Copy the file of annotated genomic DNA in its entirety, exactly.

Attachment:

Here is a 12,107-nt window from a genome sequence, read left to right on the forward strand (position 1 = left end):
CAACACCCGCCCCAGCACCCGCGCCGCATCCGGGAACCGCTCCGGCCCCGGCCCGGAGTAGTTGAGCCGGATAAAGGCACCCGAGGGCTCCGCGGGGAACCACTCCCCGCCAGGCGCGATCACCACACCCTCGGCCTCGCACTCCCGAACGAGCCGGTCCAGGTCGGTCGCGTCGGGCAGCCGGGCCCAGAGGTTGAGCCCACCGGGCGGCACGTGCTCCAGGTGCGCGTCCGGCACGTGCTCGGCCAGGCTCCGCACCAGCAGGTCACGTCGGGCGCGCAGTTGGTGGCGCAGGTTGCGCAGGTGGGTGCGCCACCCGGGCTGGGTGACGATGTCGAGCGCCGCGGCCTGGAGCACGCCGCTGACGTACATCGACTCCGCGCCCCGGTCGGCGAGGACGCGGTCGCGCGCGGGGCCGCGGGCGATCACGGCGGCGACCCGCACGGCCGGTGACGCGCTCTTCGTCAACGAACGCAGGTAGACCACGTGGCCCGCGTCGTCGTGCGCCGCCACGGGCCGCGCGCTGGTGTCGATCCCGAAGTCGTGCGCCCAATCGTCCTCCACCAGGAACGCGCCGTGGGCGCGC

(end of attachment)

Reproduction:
Here is a 12,107-nt window from a genome sequence, read left to right on the forward strand (position 1 = left end):
CAACACCCGCCCCAGCACCCGCGCCGCATCCGGGAACCGCTCCGGCCCCGGCCCGGAGTAGTTGAGCCGGATAAAGGCACCCGAGGGCTCCGCGGGGAACCACTCCCCGCCAGGCGCGATCACCACACCCTCGGCCTCGCACTCCCGAACGAGCCGGTCCAGGTCGGTCGCGTCGGGCAGCCGGGCCCAGAGGTTGAGCCCACCGGGCGGCACGTGCTCCAGGTGCGCGTCCGGCACGTGCTCGGCCAGGCTCCGCACCAGCAGGTCACGTCGGGCGCGCAGTTGGTGGCGCAGGTTGCGCAGGTGGGTGCGCCACCCGGGCTGGGTGACGATGTCGAGCGCCGCGGCCTGGAGCACGCCGCTGACGTACATCGACTCCGCGCCCCGGTCGGCGAGGACGCGGTCGCGCGCGGGGCCGCGGGCGATCACGGCGGCGACCCGCACGGCCGGTGACGCGCTCTTCGTCAACGAACGCAGGTAGACCACGTGGCCCGCGTCGTCGTGCGCCGCCACGGGCCGCGCGCTGGTGTCGATCCCGAAGTCGTGCGCCCAATCGTCCTCCACCAGGAACGCGCCGTGGGCGCGC